Relationships with Dr. Rebecca Jankovich | KUNR

Relationships with Dr. Rebecca Jankovich

THURSDAYS DURING FRESH AIR

Dr. Jankovich's Relationship Minute airs Thursdays during Fresh Air, between 2:37 and 2:47 p.m.

Dr. Jankovich has been working as a psychologist since 1974. She works with a range of problems including relationships, depression, anxiety, sleep disorders, grief, trauma, and struggles with life transitions. Rebecca practices what she preaches to not burn out by leaving the office to ride equine races with her horses, and travel the world.

Ways to Connect

Markus Binzegger / Flickr/ Creative Commons 2.0

New Year’s Eve, time to look back on the year, and forward to the future.

Woman in Christmas themed hat taking a selfie
Patrick Marioné / Flickr/ Creative Commons 2.0

The Holidays can be a difficult time because of the expectations that all should be good in your life.

Children playing on teeter-totter.
Antony Mayfield / Flickr/ Creative Commons 2.0

What I’m about to say does not apply to people in relationships in which physical, verbal or emotional abuse occurs.

Thanksgiving feast spread out on dining room table.
ilovebutter / Flickr/ Creative Commons 2.0

Today is a time to consider what makes you grateful.

Jobs For Felons Hub / Flickr/ Creative Commons 2.0

It is a wrenching decision whether you bail your child out of jail.

Child biting his nails.
Wayne S. Grazio / Flickr/ Creative Commons 2.0

It’s hard to know when your child’s behavior is out of the ordinary. 

Man and woman sitting on stools at a table talking.
Chris (a.k.a MoiVous) / Flickr/ Creative Commons 2.0

There’s an art in how to listen to someone talking, whether it be telling a story or discussing a problem. 

Robert Ashworth / Flickr/ Creative Commons 2.0

Resiliency is being able to adapt to whatever happens, as opposed to reacting to changes with anger, hopelessness or despair. 

Red-haired woman lying on a pillow with a blanket in front of her mouth.
Amy/MinivanNinja / Flickr/ Creative Commons 2.0

Dr. Barrett, a neuroscientist, reported in the New York Times (‘PMS is not just a cliché’. NYT, 6/8/2019) that Premenstrual Syndrome is a real, biological event for some women; the hormonal changes prior to flow of menses, cause women with PMS to experience more intense and negative emotions. 

Mark Freeth / Flickr/ Creative Commons 2.0

I worked with a couple having an intense fight.

Dandelion blowing in the wind.
Kate Ter Haar / Flickr/ Creative Commons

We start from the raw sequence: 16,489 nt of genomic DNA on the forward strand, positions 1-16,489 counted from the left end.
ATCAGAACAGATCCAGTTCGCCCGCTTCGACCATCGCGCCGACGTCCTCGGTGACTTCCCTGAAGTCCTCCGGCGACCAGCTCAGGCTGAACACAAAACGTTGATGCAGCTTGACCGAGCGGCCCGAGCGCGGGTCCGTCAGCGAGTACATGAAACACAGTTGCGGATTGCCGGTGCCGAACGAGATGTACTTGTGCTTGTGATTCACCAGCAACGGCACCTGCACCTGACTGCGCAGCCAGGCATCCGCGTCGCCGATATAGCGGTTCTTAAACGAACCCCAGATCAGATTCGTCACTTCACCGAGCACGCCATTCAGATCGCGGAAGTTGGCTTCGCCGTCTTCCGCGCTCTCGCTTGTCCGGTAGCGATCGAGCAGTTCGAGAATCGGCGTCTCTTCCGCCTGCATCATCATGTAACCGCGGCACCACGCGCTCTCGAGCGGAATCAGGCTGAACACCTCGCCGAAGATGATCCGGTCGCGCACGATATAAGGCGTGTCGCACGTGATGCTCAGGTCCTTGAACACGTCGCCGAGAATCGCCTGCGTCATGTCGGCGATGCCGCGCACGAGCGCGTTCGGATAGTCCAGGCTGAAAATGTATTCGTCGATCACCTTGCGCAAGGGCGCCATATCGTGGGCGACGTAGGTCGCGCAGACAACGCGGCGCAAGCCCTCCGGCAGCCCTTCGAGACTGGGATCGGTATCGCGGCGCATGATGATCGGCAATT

It feels so good to be right…so good that you want to say “I told you so” when what you predicted, comes true.  

Mourners at a funeral
David Kemi / Flickr Creative Commons

When you’re divorced and your Ex dies, the rituals of grief can be awkward. 

Two empty chairs in a home next to an open window.
Phoebe McBride / Flickr Creative Commons

Couples may argue over politics. One is conservative and the other liberal. Discussing differences of opinion can help you understand your partner’s beliefs and know them better.

Woman and dog walking along a beach
Hefin Owen / Flickr Creative Commons

It’s difficult to adjust to a divorce if you’ve been married since you were in your 20’s, and your life has been centered around family and work.

A women sitting on a bench by herself. She is looking down at the ground.
Ryan McGuire / Pixabay

Clients ask what they can do to care less about whether people like them.

Elder hands resting on top of a book.
Marty Hadding / Flickr Creative Commons

When a loved one has dementia, you go through stages of acceptance.

A man holding out a credit card.
CafeCredit.com / Flickr Creative Commons

The New York Times suggests before sending your teenager to college, teach them financial basics.

Emotions are complex but not always rational.

When you are not the one who wanted the divorce, getting through losing your marriage is much harder than if you’re the one who wanted the divorce.  

In my office partners complain about their person being on the phone rather than paying attention to them.  It’s not just teenagers who are glued to their phones. 

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